Interview with the Vampire (Vampire Chronicles, Bk 1)
Interview with the Vampire - Vampire Chronicles, Bk 1 Author:Anne Rice This is the story of the Louis, as told in his own words, of his journey through mortal and immortal life. Louis recounts how he became a vampire at the hands of the radiant and sinister Lestat and how he became indoctrinated, unwillingly, into the vampire way of life. His story ebbs and flows through the streets of New Orleans, defining crucial... more » moments such as his discovery of the exquisite lost young child Claudia, wanting not to hurt but to comfort her with the last breaths of humanity he has inside. Yet, he makes Claudia a vampire, trapping her womanly passion, will, and intelligence inside the body of a small child. Louis and Claudia form a seemingly unbreakable alliance and even "settle down" for a while in the opulent French Quarter. Louis remembers Claudia's struggle to understand herself and the hatred they both have for Lestat that sends them halfway across the world to seek others of their kind. Louis and Claudia are desperate to find somewhere they belong, to find others who understand, and someone who knows what and why they are.
Louis and Claudia travel Europe, eventually coming to Paris and the ragingly successful Theatre des Vampires--a theatre of vampires pretending to be mortals pretending to be vampires. Here they meet the magnetic and ethereal Armand, who brings them into a whole society of vampires. But Louis and Claudia find that finding others like themselves provides no easy answers and in fact presents dangers they scarcely imagined.« less
I finally picked this up after years of avoiding it. I really, really enjoyed the first part of the book. The history of how Louis becomes a vampire and the time and place (Louisiana during the plantation era) are fascinating, as is Rice's attention to detail as regards New Orleans at the time. I quickly got bored with the second half of the book though. It just seemed like Rice suddenly realized that there was a story that had to be finished by a certain number of words and she'd better get it done. The history and aura of it all was lost in favour of driving the plot.
It's not that I didn't like the plot. Just that I liked the plot a whole lot more when Rice was in touch with the pulse of the time and place she was writing about. That said, I know that she lives in NO and so has a very good understanding of the city and its history, so it might be for that reason that the parts of the book set in New Orleans are better simply because of Rice's intrinsic knowledge and understanding of it. Overall, it was a decent book that could have been better if the knowledge of Paris had been as good as Rice's knowledge of New Orleans.
I've never really been a person into the vampire genre, but after reading this book I think I'm going to pick up the rest in the series. I love the way the story is told, I love the history and the details used. I'm fascinated with New Orleans and I feel that Rice's descriptions of old New Orleans are beautiful. I didn't find the story over the top, it caught my attention and kept my interest.
I wanted to like this book, and there was quite a bit to like about it, but eventually I got bored. I rarely fail to finish a book, but I actually put it down with about 75 pages to go, and just never picked it up again.
I like some vampire lit - most notably the Southern Vampire mysteries - and I enjoy some horror genres (went through Stephen King and Edgar Allen Poe phases) but this book just didn't do it for me.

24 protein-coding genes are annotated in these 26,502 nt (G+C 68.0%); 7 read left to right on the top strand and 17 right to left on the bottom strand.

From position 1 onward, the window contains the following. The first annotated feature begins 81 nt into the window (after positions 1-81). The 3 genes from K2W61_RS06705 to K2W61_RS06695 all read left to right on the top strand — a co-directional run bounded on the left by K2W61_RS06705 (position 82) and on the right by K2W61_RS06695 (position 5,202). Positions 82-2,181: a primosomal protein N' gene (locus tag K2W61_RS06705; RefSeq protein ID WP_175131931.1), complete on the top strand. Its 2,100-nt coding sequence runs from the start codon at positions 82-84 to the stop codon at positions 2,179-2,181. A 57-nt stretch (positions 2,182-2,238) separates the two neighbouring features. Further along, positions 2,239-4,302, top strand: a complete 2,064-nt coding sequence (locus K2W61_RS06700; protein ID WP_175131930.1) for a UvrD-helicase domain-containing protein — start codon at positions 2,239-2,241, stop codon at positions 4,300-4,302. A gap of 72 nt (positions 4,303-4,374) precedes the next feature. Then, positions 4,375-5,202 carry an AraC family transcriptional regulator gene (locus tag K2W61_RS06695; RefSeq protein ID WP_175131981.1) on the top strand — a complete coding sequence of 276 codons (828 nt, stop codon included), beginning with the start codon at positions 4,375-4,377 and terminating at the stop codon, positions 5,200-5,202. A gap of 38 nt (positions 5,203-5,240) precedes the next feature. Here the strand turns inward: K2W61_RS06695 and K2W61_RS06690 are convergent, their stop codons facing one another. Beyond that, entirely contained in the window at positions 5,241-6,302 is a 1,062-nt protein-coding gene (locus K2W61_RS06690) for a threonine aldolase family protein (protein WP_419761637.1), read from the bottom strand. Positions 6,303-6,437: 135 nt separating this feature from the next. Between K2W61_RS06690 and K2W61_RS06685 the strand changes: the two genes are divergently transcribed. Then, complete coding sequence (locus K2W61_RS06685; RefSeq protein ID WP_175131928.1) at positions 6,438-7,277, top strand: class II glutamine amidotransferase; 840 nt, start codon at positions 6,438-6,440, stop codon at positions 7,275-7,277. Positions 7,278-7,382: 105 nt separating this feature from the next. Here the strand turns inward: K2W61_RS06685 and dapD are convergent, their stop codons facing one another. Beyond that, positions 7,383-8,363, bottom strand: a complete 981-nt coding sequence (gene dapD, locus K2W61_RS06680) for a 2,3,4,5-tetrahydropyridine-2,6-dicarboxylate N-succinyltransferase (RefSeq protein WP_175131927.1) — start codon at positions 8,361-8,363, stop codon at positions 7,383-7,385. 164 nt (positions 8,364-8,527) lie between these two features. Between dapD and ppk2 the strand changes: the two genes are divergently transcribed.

I did love the author's Christ the Lord novels, as well as her memoir, which is why I gave this one a go.
These are the shocking confessions of a vampire. Hypnotic, erotic, chilling, and yet... a novel of mesmerizing beauty and astonishing force that spans several generations, because, as we all know, vampires never die . . . or do they?
I didn't experience the same Goth urgings my friends did, so I never read this in high school. I just finished it and I ask myself "What's all the fuss?" Interesting actions and characters broken up by long stretches of pure boring. Purple prose galore. Am not interested in the rest of the series.
cra - reviewed Interview with the Vampire (Vampire Chronicles, Bk 1) on
I LOVED this book. Rice has a real talent for pulling the reader fully and completely into the world of the book and the characters mind. I MUST get the other books in this series. Heck I want all her books if they're anything like this.
Ok Anne Rica can be a bit "long windded" with her books and this book is the perfect example. Some place could have done with out the 20page descriptions, but for the most part I really liked it. Louis was a brat, and Lestat was a "Bad Boy", and Claudia was an Evil Doll just as she should have been. Louis constant whinning can get on my nerves some times and the long discription can weigh you down but if you can read past that the story can be good. BTY don't let 1 slow book stop you from the other book. They do get better. I LOVED Queen of the Dammed. (its on my top 10 list)
Now hailed as a modern classic, this story by Anne Rice started her popular 'Vampire Chronicles' series and transcended the genre by daring to take the oldest of villains and making him the hero - or, more fittingly, the anti-hero - of the peice. Told entirely from the vampire Louis' point of view, this compulsively-readable novel is epic in scope yet intimate in its themes of humanity, religion, and the grey areas of the human soul. With this novel, Anne Rice successfully created an amazing universe for her fully-realized undead characters to revel in, and conjured up unforgettable characters in Louis, Lestat, Armand, and the fascinating child-vampire Claudia. Hopping from 1800s New Orleans to a Grand Guignol theatre in Paris, and other locales besides, this novel is a breathtakingly dark journey that shouldn't be missed.